What the Jaguars did know plenty about was his ability to process information. Minshew showcased that during a college career that spanned one semester at Troy, a year at Northwest Mississippi Junior College (where he led the team to a national championship), two seasons at East Carolina and a season at Washington State. His time at each spot was brief, but his understanding of each offense was meticulous. The first time the Jaguars were exposed to Minshew’s vast understanding of offenses was at the combine, the same week Minshew underperformed, in his own eyes, by scoring a 42 out of a possible 50 on the Wonderlic test.
"Dude, I was hoping for a 50 on that one," Minshew said this week. "I was pretty disappointed on that. I thought I got a 50. I got it back and I was wrong. One guy beat me. (Bengals fourth-round pick) Ryan Finley beat me, so that was pretty disappointing."
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Walker, who with Minshew signed a lease to live in a new apartment together on Monday, said his roommate knows the playbook so well that he’s teaching him the receiver position as far as concepts and methods to get open within the offense.
"He’s very smart, he’s very sharp," Coughlin said after the draft in April. "He loves the game; he loves the study part of the game. He’ll be a great guy in the classroom with the coaches. He will suck up all that information up and then based on what we have seen he will go onto the practice field and carry it with him. Some guys can’t do that, or don’t do it as fast. They don’t process. They’re not as quick. I think this guy will be quick."
Minshew’s ability to take what he’s learned in the classroom and apply it on the field was evident when he entered the game last Sunday. As the backup, he hadn’t taken first-team reps in the practices leading up to the season opener, but as soon as Foles was ruled out, Minshew told the coaching staff specific aspects of the game plan that he thought worked best for him. Remember, this was a game plan that wasn’t designed for him, but he had it down cold.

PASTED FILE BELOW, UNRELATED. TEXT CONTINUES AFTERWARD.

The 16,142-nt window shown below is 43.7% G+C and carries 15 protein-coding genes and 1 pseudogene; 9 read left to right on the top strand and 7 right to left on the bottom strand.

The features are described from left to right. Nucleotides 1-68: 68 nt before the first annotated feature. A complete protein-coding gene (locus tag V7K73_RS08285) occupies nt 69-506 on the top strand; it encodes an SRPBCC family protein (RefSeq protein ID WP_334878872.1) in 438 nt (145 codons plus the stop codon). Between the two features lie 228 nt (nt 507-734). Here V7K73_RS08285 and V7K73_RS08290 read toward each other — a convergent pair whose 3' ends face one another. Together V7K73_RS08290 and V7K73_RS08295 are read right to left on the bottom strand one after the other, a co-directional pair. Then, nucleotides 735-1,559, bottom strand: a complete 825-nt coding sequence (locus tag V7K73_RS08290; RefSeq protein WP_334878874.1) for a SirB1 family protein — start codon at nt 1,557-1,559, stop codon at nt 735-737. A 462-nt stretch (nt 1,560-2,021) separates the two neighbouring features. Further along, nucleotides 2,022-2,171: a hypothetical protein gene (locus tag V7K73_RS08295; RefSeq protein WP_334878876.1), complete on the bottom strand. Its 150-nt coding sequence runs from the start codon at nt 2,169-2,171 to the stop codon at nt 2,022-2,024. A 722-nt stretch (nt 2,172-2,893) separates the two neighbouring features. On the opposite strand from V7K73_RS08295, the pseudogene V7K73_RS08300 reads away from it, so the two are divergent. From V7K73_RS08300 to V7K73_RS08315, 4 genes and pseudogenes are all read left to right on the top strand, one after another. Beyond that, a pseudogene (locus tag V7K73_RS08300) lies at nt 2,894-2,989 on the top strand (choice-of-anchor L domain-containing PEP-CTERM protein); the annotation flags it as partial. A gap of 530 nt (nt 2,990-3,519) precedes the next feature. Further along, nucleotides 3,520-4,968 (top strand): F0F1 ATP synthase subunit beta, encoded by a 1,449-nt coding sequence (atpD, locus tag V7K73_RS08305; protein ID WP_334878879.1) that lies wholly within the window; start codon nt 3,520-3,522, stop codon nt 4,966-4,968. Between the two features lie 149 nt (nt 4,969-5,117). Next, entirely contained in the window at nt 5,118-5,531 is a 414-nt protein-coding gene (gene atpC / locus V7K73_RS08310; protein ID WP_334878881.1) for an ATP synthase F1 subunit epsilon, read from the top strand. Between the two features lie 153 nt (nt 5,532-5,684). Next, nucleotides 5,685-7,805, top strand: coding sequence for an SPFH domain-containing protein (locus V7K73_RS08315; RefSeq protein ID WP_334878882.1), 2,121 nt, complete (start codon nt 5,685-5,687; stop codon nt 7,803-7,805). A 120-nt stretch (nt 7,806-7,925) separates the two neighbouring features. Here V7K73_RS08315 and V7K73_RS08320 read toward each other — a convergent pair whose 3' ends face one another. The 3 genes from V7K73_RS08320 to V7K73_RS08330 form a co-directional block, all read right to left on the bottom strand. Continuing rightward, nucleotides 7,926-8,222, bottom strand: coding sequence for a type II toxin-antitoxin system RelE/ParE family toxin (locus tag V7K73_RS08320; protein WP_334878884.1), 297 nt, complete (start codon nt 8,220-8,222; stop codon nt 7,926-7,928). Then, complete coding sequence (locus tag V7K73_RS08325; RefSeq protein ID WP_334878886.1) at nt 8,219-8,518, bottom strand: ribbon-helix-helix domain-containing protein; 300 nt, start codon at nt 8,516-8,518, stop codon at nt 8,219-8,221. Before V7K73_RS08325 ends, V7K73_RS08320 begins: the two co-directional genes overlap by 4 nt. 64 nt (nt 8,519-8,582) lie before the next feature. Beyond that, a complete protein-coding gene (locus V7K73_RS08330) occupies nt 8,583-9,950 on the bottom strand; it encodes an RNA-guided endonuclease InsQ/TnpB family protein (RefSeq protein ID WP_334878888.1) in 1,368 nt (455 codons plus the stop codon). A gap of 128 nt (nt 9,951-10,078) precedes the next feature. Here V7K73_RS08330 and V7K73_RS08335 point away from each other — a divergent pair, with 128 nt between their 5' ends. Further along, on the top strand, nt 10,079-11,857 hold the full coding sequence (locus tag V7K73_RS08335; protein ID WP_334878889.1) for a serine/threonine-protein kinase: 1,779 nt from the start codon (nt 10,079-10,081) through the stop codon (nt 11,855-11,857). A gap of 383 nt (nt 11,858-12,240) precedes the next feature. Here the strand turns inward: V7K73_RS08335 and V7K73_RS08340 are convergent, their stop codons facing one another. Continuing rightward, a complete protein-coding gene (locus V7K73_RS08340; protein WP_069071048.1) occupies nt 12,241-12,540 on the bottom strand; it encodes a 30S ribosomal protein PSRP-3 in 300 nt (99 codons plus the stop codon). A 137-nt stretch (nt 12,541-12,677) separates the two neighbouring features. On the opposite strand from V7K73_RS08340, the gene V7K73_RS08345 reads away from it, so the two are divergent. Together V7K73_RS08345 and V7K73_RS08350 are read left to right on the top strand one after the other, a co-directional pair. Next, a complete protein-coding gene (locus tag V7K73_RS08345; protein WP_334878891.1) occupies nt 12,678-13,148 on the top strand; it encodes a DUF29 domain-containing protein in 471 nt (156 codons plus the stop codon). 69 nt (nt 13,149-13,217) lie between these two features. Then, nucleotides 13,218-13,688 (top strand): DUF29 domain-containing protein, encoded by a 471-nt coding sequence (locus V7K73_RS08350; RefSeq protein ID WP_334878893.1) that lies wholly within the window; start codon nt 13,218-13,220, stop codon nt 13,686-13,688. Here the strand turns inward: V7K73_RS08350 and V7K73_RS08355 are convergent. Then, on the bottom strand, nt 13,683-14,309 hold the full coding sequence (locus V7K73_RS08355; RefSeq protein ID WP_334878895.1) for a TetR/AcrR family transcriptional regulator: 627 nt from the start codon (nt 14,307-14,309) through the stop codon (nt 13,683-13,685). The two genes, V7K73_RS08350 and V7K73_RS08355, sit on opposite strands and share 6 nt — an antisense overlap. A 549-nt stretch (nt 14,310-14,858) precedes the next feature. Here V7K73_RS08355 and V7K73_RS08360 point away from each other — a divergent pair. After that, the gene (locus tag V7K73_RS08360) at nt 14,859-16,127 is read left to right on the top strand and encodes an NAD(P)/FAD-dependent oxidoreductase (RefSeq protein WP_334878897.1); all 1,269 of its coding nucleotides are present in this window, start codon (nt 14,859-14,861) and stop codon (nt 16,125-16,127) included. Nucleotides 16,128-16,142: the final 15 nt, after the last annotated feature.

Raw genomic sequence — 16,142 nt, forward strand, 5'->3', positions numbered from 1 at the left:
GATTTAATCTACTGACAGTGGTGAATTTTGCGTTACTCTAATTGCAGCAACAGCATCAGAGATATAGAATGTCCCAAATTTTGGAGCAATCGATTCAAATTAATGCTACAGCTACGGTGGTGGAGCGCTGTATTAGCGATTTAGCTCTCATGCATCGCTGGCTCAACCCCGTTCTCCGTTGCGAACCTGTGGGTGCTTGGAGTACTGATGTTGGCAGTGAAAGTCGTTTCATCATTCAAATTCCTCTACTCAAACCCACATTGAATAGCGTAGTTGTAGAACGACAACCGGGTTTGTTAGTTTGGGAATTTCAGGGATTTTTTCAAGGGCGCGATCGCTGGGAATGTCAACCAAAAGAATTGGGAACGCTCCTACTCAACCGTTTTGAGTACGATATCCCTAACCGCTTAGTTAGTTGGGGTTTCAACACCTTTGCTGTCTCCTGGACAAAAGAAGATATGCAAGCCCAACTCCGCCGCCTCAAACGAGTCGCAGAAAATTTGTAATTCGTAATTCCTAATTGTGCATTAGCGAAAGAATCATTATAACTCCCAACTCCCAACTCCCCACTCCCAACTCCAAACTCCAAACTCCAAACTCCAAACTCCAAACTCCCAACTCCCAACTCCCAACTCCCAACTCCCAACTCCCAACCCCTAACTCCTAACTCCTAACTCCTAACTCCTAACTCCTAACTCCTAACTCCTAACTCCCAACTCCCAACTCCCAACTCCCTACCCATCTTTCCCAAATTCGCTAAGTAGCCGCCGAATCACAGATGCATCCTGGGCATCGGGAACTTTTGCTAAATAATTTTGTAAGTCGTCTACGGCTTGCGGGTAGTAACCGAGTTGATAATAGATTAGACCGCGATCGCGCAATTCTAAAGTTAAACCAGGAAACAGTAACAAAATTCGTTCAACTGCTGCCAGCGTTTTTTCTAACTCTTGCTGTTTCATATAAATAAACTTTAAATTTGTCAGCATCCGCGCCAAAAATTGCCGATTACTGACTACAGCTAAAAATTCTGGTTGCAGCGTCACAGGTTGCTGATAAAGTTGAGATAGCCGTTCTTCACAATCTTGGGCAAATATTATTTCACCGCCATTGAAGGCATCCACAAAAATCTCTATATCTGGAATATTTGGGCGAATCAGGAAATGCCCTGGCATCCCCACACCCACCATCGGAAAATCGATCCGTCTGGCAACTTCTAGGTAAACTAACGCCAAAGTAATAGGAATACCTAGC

This Sunday, in his first ever NFL start, Minshew will take a week’s worth of work designed specifically for him onto the field in Houston against the Texans. Or will he?
"The question with Flip (offensive coordinator John DeFilippo) and (quarterbacks coach) Scott (Milanovich) in the meeting room was, ‘Do we practice him this week against our next opponent or do we just kind of let him run the scout team and just throw him out there again?,’ " Marrone joked to me this week. "Are we going to screw him up? Are we going to screw this kid up?"
All kidding aside, the Jaguars will now have at least eight weeks of a mustachioed, headband-wearing quarterback running their offense. They still don’t know exactly what to expect from Minshew, but Sunday gave them a sense of what they might be working with.
"We’re excited," Marrone told me this week. "I think there’s a difference if someone goes out there, for lack of a better term, you know I don’t want to curse, but (do) whatever in the bed. Then all of a sudden now we’re going ‘OK, what do we have?’ Let’s go. Let’s see what this guy is."
Follow James Palmer on Twitter @JamesPalmerTV.